I've attained a high degree of economic/mental freedom and interpersonal/mental freedom. However, I haven't put my ideals in practice yet. There's no overlap between my "blogging friends" and in-person friends. That's the big advantage of the Internet. It allows geographically diverse people to share ideas. Without the Internet, freedom seekers would be unable to share information about ideas and tactics. The Internet breaks the mainstream media information monopoly.

The freedom movement can succeed in the future even though it's failed in the past. The Internet is a tool that levels the playing field. Some people argue that "The Internet helps the bad guys more than the good guys; otherwise, the bad guys would not have allowed the Internet to exist." Just because the bad guys collect a sample of all Internet traffic, doesn't mean they're capable of intelligently using that information! A "freedom seeker spying program" that has too many false positives is just as useless as a program with too many false negatives!

A tool is not, by itself, evil. It's the manner in which it's used that makes it good or evil. Uranium can be used for nuclear power, which is good if done safely. Uranium can be used to make nuclear bombs. Uranium itself, and the discovery of uranium's nuclear properties, is neither good nor evil. Similarly, computers and the Internet are neither good nor evil. I predict that the Internet will enable freedom seekers to do good things.

I have a slight degree of interpersonal freedom. My coworkers in my current job are relatively friendly. However, an employer/employee relationship is inherently a master/slave relationship, and isn't a good example. There are limits. For example, I must write software as directed by my employer, rather than what I think is optimal. Plus, there's a lot of wasted time at work. (I work on my blog during spare time at work. Is that immoral? I believe "no". As long as I'm getting my work done, I should use my extra time efficiently, rather than twiddling my thumbs.)

I'm looking for less abusive friends, but it's hard. I'm looking for agorist free market trading partners, but it's hard. I only need a handful to get started. Someone who is a good friend would also be a good agorist trading partner. I know someone who says "My wife won't allow me to practice agorism." His wife is restricting his freedom. That restricts his usefulness as a friend. Should I refuse to hang out with him because he's a clueless slave? I shouldn't do that until I find other people with greater awareness.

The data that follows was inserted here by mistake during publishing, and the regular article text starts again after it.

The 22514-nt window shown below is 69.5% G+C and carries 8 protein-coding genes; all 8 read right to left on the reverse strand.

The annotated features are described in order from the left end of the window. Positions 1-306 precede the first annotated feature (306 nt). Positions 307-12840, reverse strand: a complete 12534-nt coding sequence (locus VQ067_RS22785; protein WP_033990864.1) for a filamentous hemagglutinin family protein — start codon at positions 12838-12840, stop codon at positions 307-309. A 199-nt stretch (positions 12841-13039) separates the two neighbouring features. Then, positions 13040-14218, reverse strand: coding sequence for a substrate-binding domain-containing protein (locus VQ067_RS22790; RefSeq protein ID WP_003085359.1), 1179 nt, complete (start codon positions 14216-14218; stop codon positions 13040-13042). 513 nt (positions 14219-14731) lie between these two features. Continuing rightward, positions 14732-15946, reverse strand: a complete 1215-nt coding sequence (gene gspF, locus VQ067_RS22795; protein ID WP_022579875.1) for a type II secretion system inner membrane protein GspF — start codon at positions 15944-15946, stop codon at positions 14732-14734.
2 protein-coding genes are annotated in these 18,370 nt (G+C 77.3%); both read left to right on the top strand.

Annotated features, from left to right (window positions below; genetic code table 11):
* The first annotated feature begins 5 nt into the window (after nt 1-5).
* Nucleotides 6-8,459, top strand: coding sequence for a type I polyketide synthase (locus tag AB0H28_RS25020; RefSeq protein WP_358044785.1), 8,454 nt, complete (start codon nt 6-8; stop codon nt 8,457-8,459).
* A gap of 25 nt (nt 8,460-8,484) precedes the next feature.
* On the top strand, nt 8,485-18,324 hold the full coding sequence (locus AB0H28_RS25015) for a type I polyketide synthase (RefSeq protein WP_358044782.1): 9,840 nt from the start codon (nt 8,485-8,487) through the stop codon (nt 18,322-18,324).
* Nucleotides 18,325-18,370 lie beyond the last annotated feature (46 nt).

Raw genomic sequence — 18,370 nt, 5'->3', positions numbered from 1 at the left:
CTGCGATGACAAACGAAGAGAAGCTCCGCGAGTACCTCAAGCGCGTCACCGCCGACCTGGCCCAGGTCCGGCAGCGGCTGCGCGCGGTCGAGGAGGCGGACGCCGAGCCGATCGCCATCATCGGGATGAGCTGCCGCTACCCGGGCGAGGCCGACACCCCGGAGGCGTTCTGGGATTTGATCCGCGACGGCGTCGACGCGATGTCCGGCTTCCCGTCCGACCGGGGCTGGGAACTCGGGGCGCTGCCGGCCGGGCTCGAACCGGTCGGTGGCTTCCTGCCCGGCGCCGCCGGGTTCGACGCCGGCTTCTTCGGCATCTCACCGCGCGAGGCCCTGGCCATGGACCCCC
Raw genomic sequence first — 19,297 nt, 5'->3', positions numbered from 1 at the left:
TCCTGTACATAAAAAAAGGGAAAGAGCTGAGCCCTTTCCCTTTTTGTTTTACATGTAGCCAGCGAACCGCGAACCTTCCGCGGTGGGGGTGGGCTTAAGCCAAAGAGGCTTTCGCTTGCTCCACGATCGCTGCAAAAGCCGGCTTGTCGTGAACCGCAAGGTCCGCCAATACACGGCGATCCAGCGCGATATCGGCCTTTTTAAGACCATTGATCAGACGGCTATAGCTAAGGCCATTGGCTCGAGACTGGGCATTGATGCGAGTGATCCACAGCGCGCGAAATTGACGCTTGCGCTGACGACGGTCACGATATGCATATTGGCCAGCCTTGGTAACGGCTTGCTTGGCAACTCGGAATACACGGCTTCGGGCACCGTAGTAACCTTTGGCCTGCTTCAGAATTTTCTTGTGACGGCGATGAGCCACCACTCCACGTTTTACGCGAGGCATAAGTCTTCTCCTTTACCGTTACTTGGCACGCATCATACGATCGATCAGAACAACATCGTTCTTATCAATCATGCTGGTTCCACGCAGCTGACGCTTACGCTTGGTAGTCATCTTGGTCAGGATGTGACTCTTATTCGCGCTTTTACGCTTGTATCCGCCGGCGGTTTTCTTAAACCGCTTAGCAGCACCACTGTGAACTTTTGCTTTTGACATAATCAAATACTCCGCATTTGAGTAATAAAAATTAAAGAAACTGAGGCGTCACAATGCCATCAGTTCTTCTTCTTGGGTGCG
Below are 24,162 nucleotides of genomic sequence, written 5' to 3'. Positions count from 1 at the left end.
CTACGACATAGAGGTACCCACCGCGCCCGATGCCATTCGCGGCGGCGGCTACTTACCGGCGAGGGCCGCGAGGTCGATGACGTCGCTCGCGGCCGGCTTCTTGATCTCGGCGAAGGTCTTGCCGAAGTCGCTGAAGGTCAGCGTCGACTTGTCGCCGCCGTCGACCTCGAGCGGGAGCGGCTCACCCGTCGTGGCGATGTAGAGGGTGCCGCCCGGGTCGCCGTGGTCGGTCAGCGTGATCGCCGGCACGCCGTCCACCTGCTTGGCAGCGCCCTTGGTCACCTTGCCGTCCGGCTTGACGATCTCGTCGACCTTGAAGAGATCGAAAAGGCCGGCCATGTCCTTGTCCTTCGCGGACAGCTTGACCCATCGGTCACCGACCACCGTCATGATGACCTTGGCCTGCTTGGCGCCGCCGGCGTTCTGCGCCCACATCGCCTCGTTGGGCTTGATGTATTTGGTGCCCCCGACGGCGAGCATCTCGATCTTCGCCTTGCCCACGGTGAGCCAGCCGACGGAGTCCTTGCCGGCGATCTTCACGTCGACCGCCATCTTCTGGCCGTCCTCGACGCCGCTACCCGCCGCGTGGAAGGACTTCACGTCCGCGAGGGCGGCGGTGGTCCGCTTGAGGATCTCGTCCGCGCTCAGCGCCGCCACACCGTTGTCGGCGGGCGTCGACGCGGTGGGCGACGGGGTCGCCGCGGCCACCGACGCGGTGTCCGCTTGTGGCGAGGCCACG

Suppose I were married and my wife says "I don't want you practicing agorism, because of the risk of being thrown in jail or having the IRS seize our property." In that case, my lack of interpersonal freedom is preventing my economic freedom. With careful analysis of risk and reward, I believe agorism is worth pursuing, *EVEN* if you have children and dependents. For example, practicing agorism, I would be able to homeschool my children instead of sending them to State brainwashing centers.

There were some errors in those articles.

If agorism starts being successful, then there *WILL* be a crackdown by the State.

How do you know what the true risk of agorism is? It hasn't been tried much, so there's no statistics. If you say "All tax resisters get caught", how do you know that's not just lies and propaganda. Would you practice agorism if the risk of getting caught were 1%? 0.1%? 10%? 50%? If it's less than 5-10%, then tax resister insurance becomes a profitable business.

How do you know that, if you're caught, you won't be able to successfully pursue a sui juris "jury nullification" defense? Would you practice agorism if you faced civil penalties, but not criminal penalties? The author of the Picket Line has not been arrested by the IRS for his tax resistance; they merely stole money out of his checking account (so far).

Agorism can't succeed because people think it's too risky!

What's the true risk? That's totally unknown.

What's the risk of living out your life as a slave?

You only need a handful of people to get an agorist trading group started.